Bellasnana Thu 05-Dec-13 18:03:46

harrigran - what a distressing experience for your poor sister. I do hope she will soon recover from her ordeal.

I am glad I live in Malta where I can find no fault with the health care system whatsoever.

Nelliepara10 Thu 05-Dec-13 16:51:38


I think that using private companies to provide services can be a bad idea. For five months after an op I had to use the ambulance once or twice a week. There are, of course disadvantages to this. They can arrive any time between 8-10am and you sometimes have to wait when you are coming back. They would normally collect 6-8 people. However when they were privatised there would only be one or two of us. I did wonder if the company charges the NHS for how many journeys they do?

Also I went in hospital for some tests I was told to go in Wednesday and would be home Thursday. They were unable to do it Thursday and eventually on the Friday went down to have it done but was told they did not need to do it after all. What surprised me was that I was told I would not be able to go home until Monday. I was in a large hospital but there was no doctor to discharge me. With a lot of wheedling I was discharged by a doctor on the phone. My bed would have been changed three times, I would have had at least eight meals. Such a waste of money. I had always thought the jokes about not going in hospital at the weekend and how several patients were discharged on a Friday was scaremongering by the Press. But the departments and the wards were half empty by 4pm. Why can't there be some kind of shift system relating to doctors, surgeons etc. They are paid a lot of money but I think some patients are discharged to early and that post op care can be inadequate at times. Surely long term this costs more.i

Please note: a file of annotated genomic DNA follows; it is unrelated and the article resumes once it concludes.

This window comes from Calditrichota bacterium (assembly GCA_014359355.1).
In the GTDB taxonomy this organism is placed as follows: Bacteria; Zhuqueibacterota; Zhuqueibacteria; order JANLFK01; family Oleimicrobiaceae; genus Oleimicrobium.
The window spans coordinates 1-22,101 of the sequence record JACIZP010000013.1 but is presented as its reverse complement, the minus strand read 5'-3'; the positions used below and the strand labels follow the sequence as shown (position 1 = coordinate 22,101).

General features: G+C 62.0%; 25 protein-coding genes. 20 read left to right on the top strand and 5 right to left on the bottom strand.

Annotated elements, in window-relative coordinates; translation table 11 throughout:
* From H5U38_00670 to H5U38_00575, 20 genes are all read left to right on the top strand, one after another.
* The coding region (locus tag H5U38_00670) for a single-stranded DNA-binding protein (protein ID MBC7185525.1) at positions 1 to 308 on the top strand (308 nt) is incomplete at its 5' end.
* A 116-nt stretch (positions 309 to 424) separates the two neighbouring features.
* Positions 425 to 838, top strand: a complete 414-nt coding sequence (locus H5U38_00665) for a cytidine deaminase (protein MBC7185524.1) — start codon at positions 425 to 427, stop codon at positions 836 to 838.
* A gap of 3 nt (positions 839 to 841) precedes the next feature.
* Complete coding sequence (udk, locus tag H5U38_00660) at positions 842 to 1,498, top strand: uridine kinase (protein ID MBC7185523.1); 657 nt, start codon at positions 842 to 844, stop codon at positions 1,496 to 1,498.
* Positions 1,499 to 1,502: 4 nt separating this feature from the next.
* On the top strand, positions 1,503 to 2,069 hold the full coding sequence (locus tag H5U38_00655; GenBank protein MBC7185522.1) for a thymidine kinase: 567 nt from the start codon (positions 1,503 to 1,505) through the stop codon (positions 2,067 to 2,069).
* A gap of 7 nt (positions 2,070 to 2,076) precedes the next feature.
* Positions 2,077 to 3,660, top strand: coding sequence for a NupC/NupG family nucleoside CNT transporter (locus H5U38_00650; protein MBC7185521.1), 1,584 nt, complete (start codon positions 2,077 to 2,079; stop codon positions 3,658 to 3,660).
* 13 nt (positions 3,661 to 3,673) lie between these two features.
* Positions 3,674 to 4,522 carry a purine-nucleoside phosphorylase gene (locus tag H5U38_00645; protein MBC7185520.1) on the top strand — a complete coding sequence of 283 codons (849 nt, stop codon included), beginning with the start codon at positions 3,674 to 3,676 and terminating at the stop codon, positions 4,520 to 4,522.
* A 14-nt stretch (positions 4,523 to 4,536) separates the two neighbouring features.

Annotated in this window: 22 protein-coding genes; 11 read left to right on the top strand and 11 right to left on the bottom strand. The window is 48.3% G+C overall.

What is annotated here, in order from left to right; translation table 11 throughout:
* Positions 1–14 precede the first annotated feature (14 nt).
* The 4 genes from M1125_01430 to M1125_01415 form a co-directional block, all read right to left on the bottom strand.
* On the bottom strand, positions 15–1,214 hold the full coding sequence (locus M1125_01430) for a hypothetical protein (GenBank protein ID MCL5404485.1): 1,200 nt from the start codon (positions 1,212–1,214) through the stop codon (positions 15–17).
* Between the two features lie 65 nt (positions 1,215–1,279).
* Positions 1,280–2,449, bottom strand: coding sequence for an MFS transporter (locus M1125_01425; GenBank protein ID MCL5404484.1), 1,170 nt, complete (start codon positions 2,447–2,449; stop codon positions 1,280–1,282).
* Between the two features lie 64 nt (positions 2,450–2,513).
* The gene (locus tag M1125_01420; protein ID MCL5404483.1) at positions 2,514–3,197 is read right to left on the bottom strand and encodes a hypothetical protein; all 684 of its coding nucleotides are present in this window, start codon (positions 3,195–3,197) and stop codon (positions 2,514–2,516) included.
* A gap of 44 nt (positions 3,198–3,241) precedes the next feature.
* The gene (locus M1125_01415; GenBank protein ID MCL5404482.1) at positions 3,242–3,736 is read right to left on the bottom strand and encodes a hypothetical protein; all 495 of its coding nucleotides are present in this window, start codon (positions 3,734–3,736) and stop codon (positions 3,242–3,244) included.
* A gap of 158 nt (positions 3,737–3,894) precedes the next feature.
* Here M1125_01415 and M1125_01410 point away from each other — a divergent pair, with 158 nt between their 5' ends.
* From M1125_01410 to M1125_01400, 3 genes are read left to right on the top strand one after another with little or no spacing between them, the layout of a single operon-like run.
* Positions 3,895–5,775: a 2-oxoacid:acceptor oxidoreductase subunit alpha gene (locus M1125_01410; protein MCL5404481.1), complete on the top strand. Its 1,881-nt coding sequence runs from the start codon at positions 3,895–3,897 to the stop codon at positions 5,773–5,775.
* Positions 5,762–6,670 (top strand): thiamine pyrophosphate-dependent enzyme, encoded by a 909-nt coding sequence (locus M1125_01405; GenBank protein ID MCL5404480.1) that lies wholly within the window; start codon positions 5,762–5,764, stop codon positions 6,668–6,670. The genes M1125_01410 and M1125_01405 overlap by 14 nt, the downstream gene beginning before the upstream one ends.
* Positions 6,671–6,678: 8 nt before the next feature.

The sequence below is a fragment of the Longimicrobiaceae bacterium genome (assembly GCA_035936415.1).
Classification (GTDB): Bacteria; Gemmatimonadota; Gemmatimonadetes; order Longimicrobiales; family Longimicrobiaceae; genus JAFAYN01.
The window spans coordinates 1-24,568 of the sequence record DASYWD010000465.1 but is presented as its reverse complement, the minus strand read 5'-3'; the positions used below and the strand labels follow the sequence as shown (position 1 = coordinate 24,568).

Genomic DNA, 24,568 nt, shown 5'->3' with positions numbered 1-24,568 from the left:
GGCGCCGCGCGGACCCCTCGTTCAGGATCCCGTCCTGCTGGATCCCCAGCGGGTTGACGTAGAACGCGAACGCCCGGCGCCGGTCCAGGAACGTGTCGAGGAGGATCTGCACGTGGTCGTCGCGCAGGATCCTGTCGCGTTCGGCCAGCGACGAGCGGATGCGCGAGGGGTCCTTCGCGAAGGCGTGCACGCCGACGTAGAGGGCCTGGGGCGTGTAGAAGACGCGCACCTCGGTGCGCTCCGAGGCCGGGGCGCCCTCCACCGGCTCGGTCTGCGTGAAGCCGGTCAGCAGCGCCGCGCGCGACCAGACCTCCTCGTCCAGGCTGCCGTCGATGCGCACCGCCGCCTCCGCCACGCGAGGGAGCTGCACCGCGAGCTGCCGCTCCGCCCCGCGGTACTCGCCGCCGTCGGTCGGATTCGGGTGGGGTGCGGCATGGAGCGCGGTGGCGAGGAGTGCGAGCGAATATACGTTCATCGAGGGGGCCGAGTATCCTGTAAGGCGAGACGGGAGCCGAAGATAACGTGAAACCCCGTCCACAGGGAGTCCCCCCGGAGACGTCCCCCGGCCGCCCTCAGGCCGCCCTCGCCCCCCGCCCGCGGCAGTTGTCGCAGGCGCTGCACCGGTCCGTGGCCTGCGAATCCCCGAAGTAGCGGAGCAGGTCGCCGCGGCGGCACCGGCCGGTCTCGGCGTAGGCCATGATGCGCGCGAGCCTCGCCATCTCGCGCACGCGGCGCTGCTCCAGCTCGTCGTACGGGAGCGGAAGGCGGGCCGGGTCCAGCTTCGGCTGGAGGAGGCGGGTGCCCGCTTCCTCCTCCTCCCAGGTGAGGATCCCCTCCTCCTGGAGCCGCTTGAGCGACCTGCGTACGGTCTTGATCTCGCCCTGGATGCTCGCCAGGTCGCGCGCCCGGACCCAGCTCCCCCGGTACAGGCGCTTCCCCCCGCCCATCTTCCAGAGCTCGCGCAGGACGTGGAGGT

harrigran I am glad your sister is home and hope she makes a speedy recovery.

annodomini Thu 05-Dec-13 14:12:22

In the circumstances, home sounds like the safest place to be if a patient was admitted to a surgical ward with noro virus!

harrigran Thu 05-Dec-13 13:58:57

Just heard from BIL, my sister has returned from theatre and he should go an collect her at 3.30 and take her home. WHAT ?

harrigran Thu 05-Dec-13 13:15:33

moomin yes my sister is in our city, she is actually an NHS manager and not enjoying being on the other side sad
I have just texted her DH who says he has not been able to reach her phone so we hope she is in theatre now, please God they get it right this time, her 14th admission.
There were two people in the ward, admitted in the early hours, one had noro virus and the other turned out to be trapped wind. These patients had scans, x-rays and expensive drugs when all they needed to do was stay at home until it passed. Waste of resources and I am also wondering whether they called an ambulance to get to the hospital hmm

janeainsworth Thu 05-Dec-13 11:42:33

anno re diagnostic skills etc.
I read an article by a senior doctor the other day, lamenting the use of X-rays and scans by junior doctors.
In the old days, he said, doctors took a history, examined the patient, made a differential diagnosis (ie all the things it could be) made a provisional diagnosis, and only then ordered tests to confirm the diagnosis.